Feb. 8, 2010 -- Drinking as little as two soft drinks a week appears to nearly double the risk of getting pancreatic cancer, according to a new study.
''People who drank two or more soft drinks a week had an 87% increased risk -- or nearly twice the risk -- of pancreatic cancer compared to individuals consuming no soft drinks," says study lead author Noel T. Mueller, MPH, a research associate at the Cancer Control Program at Georgetown University Medical Center, Washington, D.C. The study is published in Cancer Epidemiology, Biomarkers & Prevention, a journal of the American Association for Cancer Research.
The beverage industry took strong exception to the study, calling it flawed and pointing to other research that has found no association between soda consumption and pancreatic cancer.
Cancer of the pancreas was diagnosed in about 42,000 people in the U.S. in 2009, according to American Cancer Society estimates, and about 35,240 deaths from the disease were expected. The pancreas lies behind the stomach. It makes hormones such as insulin to balance sugar in the blood and produces juices with enzymes to help break down fats and protein in foods.
Previous studies have produced mixed conclusions about whether consumption of soft drinks boosts the risk of pancreatic cancer.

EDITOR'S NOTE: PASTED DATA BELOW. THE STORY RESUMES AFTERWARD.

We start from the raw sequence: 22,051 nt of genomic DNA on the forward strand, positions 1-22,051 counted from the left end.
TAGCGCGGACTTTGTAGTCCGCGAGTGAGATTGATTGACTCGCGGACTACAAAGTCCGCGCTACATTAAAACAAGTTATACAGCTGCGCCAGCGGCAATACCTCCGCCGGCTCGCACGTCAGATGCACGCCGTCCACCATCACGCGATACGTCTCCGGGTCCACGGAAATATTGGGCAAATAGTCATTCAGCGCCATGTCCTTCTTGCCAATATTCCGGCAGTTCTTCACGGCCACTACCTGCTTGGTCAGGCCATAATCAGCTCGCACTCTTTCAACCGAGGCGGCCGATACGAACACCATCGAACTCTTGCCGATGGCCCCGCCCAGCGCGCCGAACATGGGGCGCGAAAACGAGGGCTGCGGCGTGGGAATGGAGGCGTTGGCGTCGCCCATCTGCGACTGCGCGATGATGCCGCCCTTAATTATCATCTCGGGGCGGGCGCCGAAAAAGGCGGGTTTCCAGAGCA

So Mueller and his colleagues evaluated 60,524 men and women enrolled in the Singapore Chinese Health Study, begun in 1993, for up to 14 years, looking at their diet and whether they got cancer.
They asked all participants about food intake, including sodas and juices. Mueller says the researchers didn't ask specifically about diet soda consumption, but that most of the soda drunk was regular or sweetened.
In Singapore at that time, Mueller says, there was very little intake of diet soda.
"We followed the participants for 14 plus years, keeping track of different cancers," he tells WebMD.
They found 140 cases of pancreatic cancer and looked back to see if there was an association with sodas or juices.
Sodas and Pancreatic Cancer Risk: Study Results
The researchers divided the consumption of sodas and juices into three categories: none, less than two servings a week, or two or more servings a week.